An Cosantóir

Dec 2018 Jan 2019

An Cosantóir the official magazine of the Irish Defence Forces and Reserve Defence Forces.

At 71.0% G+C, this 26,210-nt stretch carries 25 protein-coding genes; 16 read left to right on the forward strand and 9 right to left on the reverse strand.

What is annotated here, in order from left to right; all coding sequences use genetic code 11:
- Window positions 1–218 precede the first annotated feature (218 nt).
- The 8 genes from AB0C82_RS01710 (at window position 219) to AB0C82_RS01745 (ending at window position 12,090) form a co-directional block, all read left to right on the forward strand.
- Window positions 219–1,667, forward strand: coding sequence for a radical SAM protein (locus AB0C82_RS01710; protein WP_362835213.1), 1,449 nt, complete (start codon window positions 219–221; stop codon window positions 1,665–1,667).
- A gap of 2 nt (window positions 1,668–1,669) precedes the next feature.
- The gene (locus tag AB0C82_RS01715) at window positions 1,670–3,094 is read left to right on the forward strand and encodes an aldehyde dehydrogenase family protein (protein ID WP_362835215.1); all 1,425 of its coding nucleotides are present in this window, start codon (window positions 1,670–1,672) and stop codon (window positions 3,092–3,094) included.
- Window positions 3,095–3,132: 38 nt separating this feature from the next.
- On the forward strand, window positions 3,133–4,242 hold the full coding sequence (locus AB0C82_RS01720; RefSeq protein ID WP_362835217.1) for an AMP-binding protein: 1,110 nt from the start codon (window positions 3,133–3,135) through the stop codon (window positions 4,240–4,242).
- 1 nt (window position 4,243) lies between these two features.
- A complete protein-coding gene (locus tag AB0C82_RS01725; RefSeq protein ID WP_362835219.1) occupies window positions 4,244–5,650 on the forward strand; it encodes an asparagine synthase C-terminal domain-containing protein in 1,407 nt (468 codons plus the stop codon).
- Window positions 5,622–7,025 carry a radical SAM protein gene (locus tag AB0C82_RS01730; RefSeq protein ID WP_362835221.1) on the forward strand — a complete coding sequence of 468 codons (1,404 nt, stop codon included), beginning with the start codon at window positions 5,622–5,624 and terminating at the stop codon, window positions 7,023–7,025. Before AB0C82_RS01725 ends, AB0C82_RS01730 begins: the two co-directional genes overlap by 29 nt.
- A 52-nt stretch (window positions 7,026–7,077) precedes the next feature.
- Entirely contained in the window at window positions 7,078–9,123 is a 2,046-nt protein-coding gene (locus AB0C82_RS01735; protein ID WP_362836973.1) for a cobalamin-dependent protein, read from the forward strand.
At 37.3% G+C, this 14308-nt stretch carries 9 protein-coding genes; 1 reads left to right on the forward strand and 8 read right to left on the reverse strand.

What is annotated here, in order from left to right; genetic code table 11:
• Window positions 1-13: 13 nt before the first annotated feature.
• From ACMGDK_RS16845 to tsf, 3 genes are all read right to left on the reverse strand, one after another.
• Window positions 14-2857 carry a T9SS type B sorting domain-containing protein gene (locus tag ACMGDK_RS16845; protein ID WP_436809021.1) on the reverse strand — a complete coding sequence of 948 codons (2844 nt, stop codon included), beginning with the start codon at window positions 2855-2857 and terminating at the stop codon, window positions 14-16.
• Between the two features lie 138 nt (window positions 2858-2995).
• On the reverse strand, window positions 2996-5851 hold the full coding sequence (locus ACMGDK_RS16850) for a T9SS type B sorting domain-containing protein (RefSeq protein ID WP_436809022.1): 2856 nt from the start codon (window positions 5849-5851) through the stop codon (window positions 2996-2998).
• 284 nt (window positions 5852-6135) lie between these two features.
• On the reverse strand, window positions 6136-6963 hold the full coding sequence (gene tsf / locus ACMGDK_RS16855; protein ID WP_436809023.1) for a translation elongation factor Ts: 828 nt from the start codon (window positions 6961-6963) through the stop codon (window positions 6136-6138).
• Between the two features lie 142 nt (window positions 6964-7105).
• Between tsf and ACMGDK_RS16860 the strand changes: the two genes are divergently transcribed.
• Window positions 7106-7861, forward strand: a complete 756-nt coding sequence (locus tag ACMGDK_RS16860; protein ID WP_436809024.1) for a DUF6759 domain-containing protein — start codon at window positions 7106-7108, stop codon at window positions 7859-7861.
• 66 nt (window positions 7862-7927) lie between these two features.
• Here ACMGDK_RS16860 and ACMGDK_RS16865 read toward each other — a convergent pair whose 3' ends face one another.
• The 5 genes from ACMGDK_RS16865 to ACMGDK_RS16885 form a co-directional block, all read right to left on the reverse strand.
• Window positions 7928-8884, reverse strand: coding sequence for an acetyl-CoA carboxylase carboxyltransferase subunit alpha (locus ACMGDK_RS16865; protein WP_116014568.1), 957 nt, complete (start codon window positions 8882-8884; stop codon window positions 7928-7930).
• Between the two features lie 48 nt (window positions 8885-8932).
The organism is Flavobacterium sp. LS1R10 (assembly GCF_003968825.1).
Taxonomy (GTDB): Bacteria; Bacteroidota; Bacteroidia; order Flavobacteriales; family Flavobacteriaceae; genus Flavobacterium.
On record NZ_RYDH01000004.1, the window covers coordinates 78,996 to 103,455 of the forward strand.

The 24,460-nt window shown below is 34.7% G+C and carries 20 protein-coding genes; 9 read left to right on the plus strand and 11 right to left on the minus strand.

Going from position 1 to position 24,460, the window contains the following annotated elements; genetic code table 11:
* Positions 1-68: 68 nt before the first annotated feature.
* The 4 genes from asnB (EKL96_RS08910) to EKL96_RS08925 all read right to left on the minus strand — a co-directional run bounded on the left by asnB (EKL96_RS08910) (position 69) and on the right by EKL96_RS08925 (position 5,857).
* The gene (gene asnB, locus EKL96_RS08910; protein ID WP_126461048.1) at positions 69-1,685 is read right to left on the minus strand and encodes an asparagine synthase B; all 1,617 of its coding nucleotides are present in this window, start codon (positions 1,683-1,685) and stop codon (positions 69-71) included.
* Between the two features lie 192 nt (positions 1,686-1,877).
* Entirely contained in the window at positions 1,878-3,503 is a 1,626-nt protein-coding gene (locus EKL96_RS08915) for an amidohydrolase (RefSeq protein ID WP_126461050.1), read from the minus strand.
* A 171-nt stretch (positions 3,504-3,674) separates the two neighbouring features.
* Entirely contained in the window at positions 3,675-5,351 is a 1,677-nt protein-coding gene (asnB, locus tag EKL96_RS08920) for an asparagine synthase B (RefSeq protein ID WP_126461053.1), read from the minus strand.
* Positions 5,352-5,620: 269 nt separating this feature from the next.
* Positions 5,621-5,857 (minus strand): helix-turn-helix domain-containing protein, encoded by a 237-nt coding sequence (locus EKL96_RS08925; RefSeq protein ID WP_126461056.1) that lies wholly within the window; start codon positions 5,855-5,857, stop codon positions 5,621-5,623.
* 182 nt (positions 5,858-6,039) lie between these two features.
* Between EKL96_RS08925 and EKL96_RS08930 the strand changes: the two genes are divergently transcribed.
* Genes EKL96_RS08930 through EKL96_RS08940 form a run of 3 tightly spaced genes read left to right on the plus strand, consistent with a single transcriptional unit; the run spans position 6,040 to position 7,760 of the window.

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Page 32 of 47 THE DEFENCE FORCES MAGAZINE | 33 Dinos Anthony Kerigan-Kyrou coordinates and instructs on the 1st Joint Command & Staff Course, cyber security module. He is an instructor on NATO's DEEP - Defence Education Enhancement Programme - and is a co-author of the NATO / Partnership for Peace Consortium Cyber Security Curriculum. Everyone in the Defence Forces operates in cyberspace - the environment in which all electronic communication takes place. We use it for our personal lives. And we increasingly use it within the military. And the cyberspace for both is interlinked. Cyber security is the security of everything we do in cyberspace. Building Our Awareness to CYBER SECURITY BY DINOS ANTHONY KERIGAN-KYROU What we do online - social media, messages, photos, videos we post - has potential security implications for ourselves and the Defence Forces. Likewise, equipment we use in the in the Army, Air Corps, and Naval Service - and across the EU within PESCO - is increasingly connected online using sensors, actuators, and con- trol systems: the military 'Internet of Things' (IoT). Indeed, our critical infrastructure - such as our transport and energy supply - increasingly comprises IoT. All this activity takes place in one shared cyberspace. There's no separate or 'secure' internet for 'important stuff' such as defence and critical infrastructure, and another one for posting Facebook photos, shopping on Amazon, and watching Netflix. There is only the one internet. Information about you online is valuable to nefarious actors. They could be criminals after your money. Or blackmailers wanting to exploit you. It might be hostile states spying on Ireland. It could be someone trying to access your phone's camera or microphone - turning the device into a bug you'll be totally unaware of. It could be someone looking for information about Defence Forces equipment, or seeking to remotely control our weapons systems. It could be a terrorist seeking information about your barracks or the location and physical access details of your base on overseas deployment. Or they might want information about our UN, NATO, and EU partners. The list of motivation for breaching De- fence Forces cyber security is endless. The primary challenge is getting over the false concept that cyber security is all a technical matter. Cyber security concerns every single member of the Defence Forces. Over 80% of cyber security breaches are caused by organisational factors - not by some tech expert using complex code. Indeed, there are two types of cyber security breach. Those you know of and those you don't. Demands for money, threats, cyber bullying, extortion and blackmail are overt threats. But you might also be compromised unknowingly. A nefarious actor or group may be able to monitor everything in your phone or computer. Connected military equipment can be compromised and moni- tored over long periods without anyone knowing. They may see the location of your GPS and Armoured Personnel Carrier, or potentially compromise the multiple connected systems aboard an Offshore Patrol Vessel. Watch out for anything unusual. Is your system slower than nor- mal? Has information unintentionally changed? Have you clicked a link which might be suspect? Militaries worldwide don't really encourage questioning of senior ranks. However, "Was that email with the link actually from you sergeant?" could be a key question preventing a major security failure, potentially risking the lives of Defence Forces personnel. It takes just one such 'phishing' email to breach an entire system. If you notice anything report it as soon as you can to CIS Helpdesk or via the IKON portal. Cyber threats, blackmail, or cyber stalking should always be re- ported to your Commanding Officer. CIS Corps is one of the most advanced informa- tion corps in the world and able to address any problem. You'll never be blamed for highlighting concerns - even if you think it resulted from your own error. And a cyber security problem identified early can be dealt with when it's small before becoming big. Your own cyber secu- rity - and the security of the Defence Forces - are intrinsi- cally linked. Next Issue: The online scams and threats that can endan- ger the security of you, your family, and the Defence Forces - and what you can do.

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